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Terraced fields near Lydenburg, Mpumalanga
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Patrick Carter and Patricia Vinnicombe sorting finds at Sehonghong in Lesotho in 1972

what we do

The South African Archaeological Society, also known as ArchSoc, is a registered non-profit organisation. Membership is open to anyone with an interest in archaeology. The Society promotes archaeological research in southern Africa and makes the results available to its members and the public through lectures, outings, tours and publications.


The South African Archaeological Society was founded in Cape Town as the Cape Archaeological Society in August 1944 by Professor John Goodwin. The aim of the South African Archaeological Society, as set out in our constitution, is to bridge the gap between professional archaeologists and people from all walks of life who enjoy the subject.
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The South African Archaeological Bulletin (SAAB) was established in 1945. It is an internationally renowned journal (ISI & IBSS listed) that publishes on all aspects of African archaeology. It has amongst the highest citation index rating of all world archaeological journals.

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Please read more to see a list of free archaeological resources currently available from the South African Archaeological Society

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Please read more to see a list of answers to frequently asked questions about the Society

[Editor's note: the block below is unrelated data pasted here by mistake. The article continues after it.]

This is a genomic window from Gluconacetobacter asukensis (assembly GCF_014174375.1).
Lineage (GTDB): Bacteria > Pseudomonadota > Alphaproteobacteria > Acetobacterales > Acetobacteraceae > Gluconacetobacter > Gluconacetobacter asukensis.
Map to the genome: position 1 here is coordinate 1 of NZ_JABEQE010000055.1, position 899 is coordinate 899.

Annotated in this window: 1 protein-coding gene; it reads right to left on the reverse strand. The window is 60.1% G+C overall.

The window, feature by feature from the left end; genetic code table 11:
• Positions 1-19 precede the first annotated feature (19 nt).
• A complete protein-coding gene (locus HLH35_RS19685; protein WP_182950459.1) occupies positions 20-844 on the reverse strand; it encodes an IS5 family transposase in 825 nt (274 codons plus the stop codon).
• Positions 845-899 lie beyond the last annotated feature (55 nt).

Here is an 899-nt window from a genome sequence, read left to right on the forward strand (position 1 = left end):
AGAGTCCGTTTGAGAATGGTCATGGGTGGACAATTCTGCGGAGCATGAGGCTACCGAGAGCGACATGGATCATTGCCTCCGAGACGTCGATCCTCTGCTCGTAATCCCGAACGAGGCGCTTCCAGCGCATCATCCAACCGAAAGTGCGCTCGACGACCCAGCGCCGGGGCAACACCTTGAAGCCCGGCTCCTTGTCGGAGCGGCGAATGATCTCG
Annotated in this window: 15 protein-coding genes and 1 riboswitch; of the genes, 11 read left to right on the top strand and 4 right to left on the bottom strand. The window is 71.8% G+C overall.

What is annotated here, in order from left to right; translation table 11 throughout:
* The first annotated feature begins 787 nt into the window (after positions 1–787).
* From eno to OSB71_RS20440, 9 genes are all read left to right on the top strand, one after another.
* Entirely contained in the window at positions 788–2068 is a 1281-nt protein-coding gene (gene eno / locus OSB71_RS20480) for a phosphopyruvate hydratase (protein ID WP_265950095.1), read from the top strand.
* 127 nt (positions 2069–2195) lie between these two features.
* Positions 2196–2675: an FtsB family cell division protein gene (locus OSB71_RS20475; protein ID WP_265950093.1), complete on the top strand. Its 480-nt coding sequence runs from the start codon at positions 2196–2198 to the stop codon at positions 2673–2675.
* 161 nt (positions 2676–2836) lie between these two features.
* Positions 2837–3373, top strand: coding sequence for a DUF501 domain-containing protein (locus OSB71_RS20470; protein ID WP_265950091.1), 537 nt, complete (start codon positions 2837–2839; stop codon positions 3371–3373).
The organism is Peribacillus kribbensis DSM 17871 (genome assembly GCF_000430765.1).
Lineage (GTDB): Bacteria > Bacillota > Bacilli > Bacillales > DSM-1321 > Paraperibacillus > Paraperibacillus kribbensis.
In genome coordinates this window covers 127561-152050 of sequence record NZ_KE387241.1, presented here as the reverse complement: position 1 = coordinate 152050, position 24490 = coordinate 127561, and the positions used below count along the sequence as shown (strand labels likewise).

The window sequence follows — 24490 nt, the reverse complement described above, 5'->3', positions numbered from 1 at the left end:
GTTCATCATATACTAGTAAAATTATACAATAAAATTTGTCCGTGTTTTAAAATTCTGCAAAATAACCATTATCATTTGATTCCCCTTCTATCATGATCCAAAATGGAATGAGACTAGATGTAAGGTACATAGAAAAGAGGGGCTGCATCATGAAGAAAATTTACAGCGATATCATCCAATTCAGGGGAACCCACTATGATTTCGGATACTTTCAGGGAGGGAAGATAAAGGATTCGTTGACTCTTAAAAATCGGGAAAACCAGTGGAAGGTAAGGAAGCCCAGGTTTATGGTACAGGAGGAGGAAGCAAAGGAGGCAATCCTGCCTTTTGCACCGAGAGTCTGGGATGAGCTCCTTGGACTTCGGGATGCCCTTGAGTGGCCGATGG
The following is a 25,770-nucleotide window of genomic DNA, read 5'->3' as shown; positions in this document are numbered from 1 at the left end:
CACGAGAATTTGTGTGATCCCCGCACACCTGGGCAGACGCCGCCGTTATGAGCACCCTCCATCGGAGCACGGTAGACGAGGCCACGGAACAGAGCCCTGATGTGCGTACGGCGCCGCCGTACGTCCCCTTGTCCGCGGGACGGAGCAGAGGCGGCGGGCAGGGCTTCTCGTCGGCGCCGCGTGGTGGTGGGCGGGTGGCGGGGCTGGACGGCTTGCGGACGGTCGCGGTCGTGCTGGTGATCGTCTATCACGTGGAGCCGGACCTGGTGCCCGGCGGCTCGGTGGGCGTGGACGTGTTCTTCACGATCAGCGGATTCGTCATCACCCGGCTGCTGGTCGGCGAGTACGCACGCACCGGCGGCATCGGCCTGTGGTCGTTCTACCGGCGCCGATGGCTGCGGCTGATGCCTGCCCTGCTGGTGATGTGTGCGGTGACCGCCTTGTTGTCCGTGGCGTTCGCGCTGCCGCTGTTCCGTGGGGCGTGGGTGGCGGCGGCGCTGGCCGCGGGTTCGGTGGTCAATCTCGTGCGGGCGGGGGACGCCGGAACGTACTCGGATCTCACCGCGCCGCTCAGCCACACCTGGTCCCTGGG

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13 Sep 2018
A new discovery adds to our existing understanding of Homo sapiens in Africa. Read the full article here:
03 Sep 2018
Dear Members,
Herewith the September newsletter of 2018 from the Northern Branch of the SA Archaeological Society.. please click the link below to open it.
15 Aug 2018
A new paper challenges the traditional idea that our species evolved from a single population in one region of Africa.
Read the full article here:

latest events & activities

By: Bouwer Wiersma
Date: Sat, 29/09/2018 - 07:30
Date: Saturday, 29 September, 2018
Time: 7:30 to depart at 7:45 Sharp! 
Meet at: The Planetarium parking area, Wits University
Note: This is a coach tour and participants may not join in private cars.
By: Annalie Kleinoog
Date: Thu, 04/10/2018 - 19:30
Date:          Thursday, 4 October 2018 Time:  19:30
Venue:        The Auditorium, Roedean School, 
                   35 Princess of Wales Terrace, Parktown, Johannesburg
Charge:      Non-members:  R30, members: free          
By: Robert Nyamushosho
Date: Tue, 09/10/2018 - 18:30
Western Cape
The general conviction in the Iron Age archaeology of southern Africa is that drylands are marginal landscapes that did not host any significant agro-pastoral communities in the past.